Mount Rainier appears in this 1931 autochrome image, made using tinted glass plates. At an elevation of 14,410 feet, the Washington state landmark presides over a park area first defined in 1899.
Visitors drive through a deceased, tunneled-out tree in Tuolumne Grove, Yosemite National Park, in 1922. The Tuolumne, which contains about 25 mature sequoias, is one of three groves of giants at Yosemite.
National parks such as Yellowstone and Yosemite seem like they’ve always been part of the American experience, but they were still a relatively new concept 100 years ago. On August 25, 1916, President Woodrow Wilson created the National Park Service, giving shape and oversight to a movement that began only a few decades earlier, with the official creation of Yellowstone National Park in 1872.
Since then, the system has grown to encompass 59 national parks and more than 84 million acres of public land. Beyond designated national parks, the National Park Service also oversees monuments, battlefields, and other sites across all 50 states. It’s marking its 100th birthday with special events and free admission to all 412 areas under its purview between August 25 and August 28.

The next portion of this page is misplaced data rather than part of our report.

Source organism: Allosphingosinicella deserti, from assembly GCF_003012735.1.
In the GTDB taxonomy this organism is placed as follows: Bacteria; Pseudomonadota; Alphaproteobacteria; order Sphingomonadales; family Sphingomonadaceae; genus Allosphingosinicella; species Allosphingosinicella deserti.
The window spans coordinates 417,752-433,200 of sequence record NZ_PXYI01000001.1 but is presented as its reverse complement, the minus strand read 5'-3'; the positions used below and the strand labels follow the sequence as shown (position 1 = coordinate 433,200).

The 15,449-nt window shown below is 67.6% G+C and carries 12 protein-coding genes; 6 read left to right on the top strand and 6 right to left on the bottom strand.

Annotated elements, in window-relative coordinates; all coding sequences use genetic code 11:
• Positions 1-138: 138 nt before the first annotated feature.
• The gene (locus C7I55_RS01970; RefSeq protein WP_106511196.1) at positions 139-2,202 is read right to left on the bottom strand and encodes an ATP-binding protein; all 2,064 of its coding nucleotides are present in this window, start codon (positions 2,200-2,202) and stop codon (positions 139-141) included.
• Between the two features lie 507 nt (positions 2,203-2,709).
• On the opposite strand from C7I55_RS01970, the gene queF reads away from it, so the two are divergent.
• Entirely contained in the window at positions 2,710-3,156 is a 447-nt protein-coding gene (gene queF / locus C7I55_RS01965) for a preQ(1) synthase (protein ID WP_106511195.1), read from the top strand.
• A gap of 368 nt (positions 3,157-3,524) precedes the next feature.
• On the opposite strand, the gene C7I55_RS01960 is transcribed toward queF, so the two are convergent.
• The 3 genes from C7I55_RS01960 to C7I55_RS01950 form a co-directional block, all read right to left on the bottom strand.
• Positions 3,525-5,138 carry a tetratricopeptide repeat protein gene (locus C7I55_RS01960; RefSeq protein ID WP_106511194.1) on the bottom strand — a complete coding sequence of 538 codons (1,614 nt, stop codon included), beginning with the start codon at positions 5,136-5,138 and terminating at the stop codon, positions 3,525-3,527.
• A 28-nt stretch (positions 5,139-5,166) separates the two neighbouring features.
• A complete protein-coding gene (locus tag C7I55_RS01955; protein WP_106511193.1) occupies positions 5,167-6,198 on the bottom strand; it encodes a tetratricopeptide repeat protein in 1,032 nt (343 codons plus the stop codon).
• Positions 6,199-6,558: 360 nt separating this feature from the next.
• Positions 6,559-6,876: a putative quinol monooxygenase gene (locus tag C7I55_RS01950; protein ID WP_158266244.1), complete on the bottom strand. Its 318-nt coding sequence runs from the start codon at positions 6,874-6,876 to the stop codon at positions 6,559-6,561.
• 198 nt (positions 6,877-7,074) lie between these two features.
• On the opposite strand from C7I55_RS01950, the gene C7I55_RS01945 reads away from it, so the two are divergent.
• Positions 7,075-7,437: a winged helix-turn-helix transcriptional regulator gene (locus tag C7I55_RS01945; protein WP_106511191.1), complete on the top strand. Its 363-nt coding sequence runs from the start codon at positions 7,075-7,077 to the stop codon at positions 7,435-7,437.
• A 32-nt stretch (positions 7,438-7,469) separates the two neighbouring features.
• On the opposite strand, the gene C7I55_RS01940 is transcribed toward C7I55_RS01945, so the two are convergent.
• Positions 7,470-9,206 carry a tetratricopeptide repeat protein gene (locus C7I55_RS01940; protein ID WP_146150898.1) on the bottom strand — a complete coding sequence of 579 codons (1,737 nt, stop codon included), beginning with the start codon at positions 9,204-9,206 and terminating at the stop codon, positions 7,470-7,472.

Source: National Geographics
24 Photos Show the Enduring Wonder of U.S. National Parks
Published on Aug 25, 2016
NASA Astronaut Jeff Williams shares his photos and personal stories as he celebrates the 100th anniversary of the National Park Service. Jeff’s affection for the National Parks began when he was a child. His father was a seasonal park ranger serving at Devils Tower National Monument. Now, his unique vantage point on the International Space Station provides an endless panorama of the natural beauty and awesome grandeur that is found in the National Parks.